Brycen Kowalsky of Mount Ararat/Brunswick, left, competes against Skowhegan’s Aiden Clark during a 120-pound match in the 2020 Class A state championship at Sanford High School. Gregory Rec/Portland Press Herald Buy this Photo

The Maine Principals’ Association announced Monday that it was again delaying a decision on the status of a high school wrestling season in Maine this winter.

The MPA announced on Feb. 3 that it would make a decision on Feb. 22, but assistant director Mike Bisson — who serves on the wrestling committee — said everything is on hold unless the state’s community sports guidelines change. The state’s Department of Economic and Community Development characterizes wrestling as a high-risk sport.

Bisson also acknowledged he is “less optimistic” that there will be a season than he was on Feb. 3, but said the MPA is still hoping to arrange something.

“We’re just buying time (so that) hopefully as things change over time, things are constantly evolving, that it might allow for us to have a wrestling season,” Bisson said. “…Wrestling is a Level 2 activity, meaning they can do physically distanced practice only. Until that changes, nothing changes for us. We’re going to follow the state guidelines.”

Bisson added that the MPA wrestling committee will likely meet this week, “just to check in.”

“There’s always hope for a season,” he said. “…We’ve heard from a number of our coaches, saying ‘don’t cancel, let us continue to work with the kids, in the capacity that we’ve been able to work with them.'”


When reached Monday, some coaches expressed frustration in the process.

“I wish the MPA would make a stand, one way or the other,” Mt. Ararat/Brunswick coach Erick Jensen said. “I want the season to happen, at least some kind of competition for the kids. … I want to be fair to the kids, and say ‘yes’ or ‘no.’ It’s frustrating, because you want to move forward and we’re not getting any clarity at all.”

Gardiner coach Matt Hanley said he was hoping for an update Monday.

Mt. Ararat/Brunswick coach Erick Jensen, top, hugs Brycen Kowalsky after Kowalsky won the 113-pound title at the 2019 Class A wrestling meet in Augusta. Joe Phelan/Kennebec Journal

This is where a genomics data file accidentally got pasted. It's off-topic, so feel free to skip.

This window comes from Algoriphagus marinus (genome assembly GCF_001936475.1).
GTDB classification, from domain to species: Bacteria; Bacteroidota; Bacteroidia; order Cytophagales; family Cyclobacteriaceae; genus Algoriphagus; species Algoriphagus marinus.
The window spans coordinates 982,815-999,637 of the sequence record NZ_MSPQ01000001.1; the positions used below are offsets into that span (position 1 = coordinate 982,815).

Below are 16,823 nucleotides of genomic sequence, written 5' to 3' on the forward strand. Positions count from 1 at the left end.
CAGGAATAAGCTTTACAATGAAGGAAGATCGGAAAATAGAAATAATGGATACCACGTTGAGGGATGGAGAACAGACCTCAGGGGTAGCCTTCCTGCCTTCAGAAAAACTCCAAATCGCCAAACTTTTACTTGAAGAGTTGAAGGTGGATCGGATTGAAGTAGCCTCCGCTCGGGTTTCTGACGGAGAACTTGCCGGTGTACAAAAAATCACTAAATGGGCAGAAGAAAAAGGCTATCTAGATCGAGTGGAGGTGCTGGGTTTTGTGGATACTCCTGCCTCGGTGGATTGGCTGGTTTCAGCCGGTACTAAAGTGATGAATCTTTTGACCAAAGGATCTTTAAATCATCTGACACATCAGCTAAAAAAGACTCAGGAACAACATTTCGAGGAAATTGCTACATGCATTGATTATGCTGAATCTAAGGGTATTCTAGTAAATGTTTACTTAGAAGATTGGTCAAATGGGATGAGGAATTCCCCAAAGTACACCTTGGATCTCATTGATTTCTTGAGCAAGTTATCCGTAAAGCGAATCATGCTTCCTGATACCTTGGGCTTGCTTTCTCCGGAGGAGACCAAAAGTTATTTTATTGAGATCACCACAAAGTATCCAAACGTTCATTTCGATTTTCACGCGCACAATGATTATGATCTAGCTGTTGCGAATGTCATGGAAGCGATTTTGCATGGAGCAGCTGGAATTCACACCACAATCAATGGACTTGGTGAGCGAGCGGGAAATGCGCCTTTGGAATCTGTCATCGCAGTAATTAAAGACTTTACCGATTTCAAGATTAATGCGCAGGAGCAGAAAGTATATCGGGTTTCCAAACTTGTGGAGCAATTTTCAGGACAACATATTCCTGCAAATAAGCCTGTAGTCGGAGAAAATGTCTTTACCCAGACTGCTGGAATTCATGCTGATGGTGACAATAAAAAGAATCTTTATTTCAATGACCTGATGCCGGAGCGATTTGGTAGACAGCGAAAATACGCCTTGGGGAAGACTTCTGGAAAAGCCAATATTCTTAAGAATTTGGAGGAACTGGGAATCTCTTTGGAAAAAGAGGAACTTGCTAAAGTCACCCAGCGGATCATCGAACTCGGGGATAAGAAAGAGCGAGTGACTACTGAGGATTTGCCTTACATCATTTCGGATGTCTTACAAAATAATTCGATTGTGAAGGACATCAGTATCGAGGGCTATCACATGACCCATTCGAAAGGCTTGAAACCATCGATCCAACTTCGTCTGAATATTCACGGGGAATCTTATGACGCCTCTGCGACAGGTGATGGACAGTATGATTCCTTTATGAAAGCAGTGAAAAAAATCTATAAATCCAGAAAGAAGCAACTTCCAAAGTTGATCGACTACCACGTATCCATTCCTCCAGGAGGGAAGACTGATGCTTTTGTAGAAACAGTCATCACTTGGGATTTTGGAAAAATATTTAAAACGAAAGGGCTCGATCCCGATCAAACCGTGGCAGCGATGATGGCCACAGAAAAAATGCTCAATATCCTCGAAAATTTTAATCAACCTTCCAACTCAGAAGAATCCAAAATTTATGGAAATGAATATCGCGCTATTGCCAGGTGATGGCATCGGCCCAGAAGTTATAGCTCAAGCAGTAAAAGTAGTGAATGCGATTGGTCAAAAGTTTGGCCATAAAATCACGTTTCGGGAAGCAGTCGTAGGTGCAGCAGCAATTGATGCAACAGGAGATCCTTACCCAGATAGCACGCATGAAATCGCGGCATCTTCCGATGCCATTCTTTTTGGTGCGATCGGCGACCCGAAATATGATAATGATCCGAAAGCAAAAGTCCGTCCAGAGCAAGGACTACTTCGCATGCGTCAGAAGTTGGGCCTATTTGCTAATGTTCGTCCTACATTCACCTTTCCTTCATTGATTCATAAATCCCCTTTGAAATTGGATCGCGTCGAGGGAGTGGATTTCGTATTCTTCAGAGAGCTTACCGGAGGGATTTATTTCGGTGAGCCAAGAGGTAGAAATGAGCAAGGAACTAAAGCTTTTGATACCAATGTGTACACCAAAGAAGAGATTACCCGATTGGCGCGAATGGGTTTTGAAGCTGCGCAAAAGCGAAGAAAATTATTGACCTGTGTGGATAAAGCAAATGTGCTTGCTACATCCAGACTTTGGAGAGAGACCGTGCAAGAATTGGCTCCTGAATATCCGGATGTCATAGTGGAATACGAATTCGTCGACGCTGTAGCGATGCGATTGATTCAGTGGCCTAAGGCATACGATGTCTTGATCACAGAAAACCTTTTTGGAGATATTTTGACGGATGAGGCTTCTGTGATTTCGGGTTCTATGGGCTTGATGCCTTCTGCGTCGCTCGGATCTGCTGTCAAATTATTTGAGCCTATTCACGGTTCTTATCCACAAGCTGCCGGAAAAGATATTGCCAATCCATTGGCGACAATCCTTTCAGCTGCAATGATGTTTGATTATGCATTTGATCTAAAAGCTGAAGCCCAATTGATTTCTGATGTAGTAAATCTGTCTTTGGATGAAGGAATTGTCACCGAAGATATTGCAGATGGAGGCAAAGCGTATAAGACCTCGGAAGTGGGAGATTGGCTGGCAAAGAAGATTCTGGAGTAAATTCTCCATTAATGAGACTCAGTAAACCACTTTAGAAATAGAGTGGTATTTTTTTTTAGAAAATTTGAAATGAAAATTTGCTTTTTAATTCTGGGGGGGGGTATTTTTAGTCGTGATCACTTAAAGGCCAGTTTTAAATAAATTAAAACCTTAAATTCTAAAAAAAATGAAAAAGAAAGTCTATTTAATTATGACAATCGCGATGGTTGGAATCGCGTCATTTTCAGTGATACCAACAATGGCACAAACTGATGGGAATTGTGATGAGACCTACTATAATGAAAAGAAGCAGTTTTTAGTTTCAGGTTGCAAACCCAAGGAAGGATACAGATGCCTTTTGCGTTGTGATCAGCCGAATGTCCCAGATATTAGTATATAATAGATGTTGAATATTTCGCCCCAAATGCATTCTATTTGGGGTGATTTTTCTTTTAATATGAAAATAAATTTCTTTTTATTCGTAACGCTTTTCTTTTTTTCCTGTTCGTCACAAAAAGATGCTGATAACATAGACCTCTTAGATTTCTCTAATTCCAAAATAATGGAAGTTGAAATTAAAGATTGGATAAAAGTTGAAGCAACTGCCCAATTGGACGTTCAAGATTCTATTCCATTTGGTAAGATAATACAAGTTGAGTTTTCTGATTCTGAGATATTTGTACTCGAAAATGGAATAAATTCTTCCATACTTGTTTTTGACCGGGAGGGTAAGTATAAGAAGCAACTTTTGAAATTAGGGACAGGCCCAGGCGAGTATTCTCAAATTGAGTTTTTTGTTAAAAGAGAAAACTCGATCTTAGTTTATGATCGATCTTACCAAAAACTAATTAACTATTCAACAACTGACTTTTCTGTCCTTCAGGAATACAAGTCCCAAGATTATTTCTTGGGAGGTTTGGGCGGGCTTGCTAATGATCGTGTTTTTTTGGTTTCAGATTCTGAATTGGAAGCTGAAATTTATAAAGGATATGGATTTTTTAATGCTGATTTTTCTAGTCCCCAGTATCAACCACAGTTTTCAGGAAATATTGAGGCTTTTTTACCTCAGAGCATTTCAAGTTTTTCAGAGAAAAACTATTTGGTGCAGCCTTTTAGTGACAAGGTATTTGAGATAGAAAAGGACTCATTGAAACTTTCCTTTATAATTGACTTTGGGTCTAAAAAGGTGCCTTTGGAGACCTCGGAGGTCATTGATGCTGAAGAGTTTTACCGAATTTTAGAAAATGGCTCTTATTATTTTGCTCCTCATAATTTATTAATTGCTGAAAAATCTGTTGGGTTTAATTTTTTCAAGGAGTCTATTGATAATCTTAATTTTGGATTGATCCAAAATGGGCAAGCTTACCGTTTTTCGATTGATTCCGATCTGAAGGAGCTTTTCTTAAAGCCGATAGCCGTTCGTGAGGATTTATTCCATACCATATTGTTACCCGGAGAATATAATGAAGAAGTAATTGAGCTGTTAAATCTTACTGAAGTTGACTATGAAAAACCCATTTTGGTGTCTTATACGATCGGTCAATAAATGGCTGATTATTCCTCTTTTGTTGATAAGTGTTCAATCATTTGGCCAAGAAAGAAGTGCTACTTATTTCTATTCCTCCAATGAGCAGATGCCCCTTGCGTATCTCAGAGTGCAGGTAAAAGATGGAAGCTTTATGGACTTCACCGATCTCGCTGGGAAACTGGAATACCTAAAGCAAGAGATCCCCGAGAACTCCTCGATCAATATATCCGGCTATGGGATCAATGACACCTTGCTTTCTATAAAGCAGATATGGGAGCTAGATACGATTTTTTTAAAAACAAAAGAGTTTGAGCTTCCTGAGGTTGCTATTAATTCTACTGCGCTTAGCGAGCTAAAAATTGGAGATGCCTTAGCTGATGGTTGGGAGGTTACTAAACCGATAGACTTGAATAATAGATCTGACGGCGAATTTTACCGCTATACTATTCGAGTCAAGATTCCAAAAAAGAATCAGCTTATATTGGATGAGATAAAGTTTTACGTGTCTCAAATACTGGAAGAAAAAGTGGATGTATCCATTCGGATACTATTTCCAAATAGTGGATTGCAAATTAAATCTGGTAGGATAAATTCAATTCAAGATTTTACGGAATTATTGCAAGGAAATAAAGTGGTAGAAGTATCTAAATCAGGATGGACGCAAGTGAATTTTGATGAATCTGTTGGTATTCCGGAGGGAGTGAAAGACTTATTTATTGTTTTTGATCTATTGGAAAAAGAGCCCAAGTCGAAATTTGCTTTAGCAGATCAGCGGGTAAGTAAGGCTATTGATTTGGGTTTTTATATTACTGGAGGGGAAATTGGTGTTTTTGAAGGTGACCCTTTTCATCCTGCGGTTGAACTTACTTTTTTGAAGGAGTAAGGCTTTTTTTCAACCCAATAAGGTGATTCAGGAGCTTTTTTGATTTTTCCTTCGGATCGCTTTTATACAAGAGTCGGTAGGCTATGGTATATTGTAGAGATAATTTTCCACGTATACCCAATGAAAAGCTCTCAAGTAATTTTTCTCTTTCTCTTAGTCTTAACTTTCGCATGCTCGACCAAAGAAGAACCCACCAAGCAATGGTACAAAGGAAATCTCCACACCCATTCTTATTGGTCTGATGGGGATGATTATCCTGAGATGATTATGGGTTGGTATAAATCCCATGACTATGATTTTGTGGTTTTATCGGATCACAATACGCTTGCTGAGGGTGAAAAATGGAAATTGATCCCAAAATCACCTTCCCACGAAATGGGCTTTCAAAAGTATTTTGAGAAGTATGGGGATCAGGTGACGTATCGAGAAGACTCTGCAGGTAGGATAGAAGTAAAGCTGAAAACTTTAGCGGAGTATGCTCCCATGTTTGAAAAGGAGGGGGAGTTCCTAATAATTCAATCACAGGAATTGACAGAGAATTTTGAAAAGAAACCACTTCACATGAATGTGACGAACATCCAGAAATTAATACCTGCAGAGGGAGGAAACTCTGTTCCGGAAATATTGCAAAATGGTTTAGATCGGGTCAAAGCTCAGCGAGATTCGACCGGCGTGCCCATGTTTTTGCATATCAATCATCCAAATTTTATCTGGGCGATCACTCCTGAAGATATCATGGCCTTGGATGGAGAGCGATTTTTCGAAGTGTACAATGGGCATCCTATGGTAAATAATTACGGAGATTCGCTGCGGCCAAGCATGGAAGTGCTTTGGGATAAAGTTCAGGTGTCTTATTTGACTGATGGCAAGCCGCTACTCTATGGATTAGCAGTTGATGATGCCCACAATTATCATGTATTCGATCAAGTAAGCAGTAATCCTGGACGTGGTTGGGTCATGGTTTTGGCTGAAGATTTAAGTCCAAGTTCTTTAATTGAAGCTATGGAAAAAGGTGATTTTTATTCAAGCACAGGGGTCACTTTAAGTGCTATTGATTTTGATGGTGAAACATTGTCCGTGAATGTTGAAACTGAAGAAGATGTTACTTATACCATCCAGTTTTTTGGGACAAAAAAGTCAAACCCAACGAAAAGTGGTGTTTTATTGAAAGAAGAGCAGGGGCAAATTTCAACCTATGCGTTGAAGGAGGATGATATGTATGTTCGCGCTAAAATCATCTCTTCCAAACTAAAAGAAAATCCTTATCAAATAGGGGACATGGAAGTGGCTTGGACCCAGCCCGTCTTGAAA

“I’ve been sitting around all day, waiting to hear,” he said. “I was hoping for a decision one way or the other. That way I could really let my kids know which direction we needed to go. … It’s still so up in the air. All my wrestlers are hoping for a chance to get out there and wrestle.”

Jensen, who’s from Wisconsin, said he’s seen his home state and others finish up postseason tournaments.

“All these other states are actively at it,” he said. “I think a path forward is there, but that’s for other people to decide. … We’ve got a pretty small, little window now to actually get the kids to have something. But it’s narrowing fast.”


Jensen said he’s hopeful to have some form of a dual meet season.

“I do share that hope. At least we can get the kids on the mat and be able to compete at some level,” he said. “That alone would be miles ahead of what we’ve been able to do now. Even to practice with each other would be helpful.”

Hanley said large meets, particularly conference and state championships, are probably unrealistic, but thinks a dual meet schedule could work.

“I’m hopeful that they can work something out for the kids, like they have with the other sports,” he said. “Logistically, the big meets would be too hard to do. The numbers just don’t add up. But they could run dual meet programs. … One team starts with one team, and the home team goes and relaxes someplace away from everybody, and bring another team in. Keep it local, like they have with the other sports.”

Hanley said he’s all right with waiting if that’s what it takes for a season to happen.

“I like coaching wrestling. I like being in the gym and coaching. I like that side of the sport even more than I do the competition days,” he said. “I miss that. … I’ll hold out as long as it takes.”

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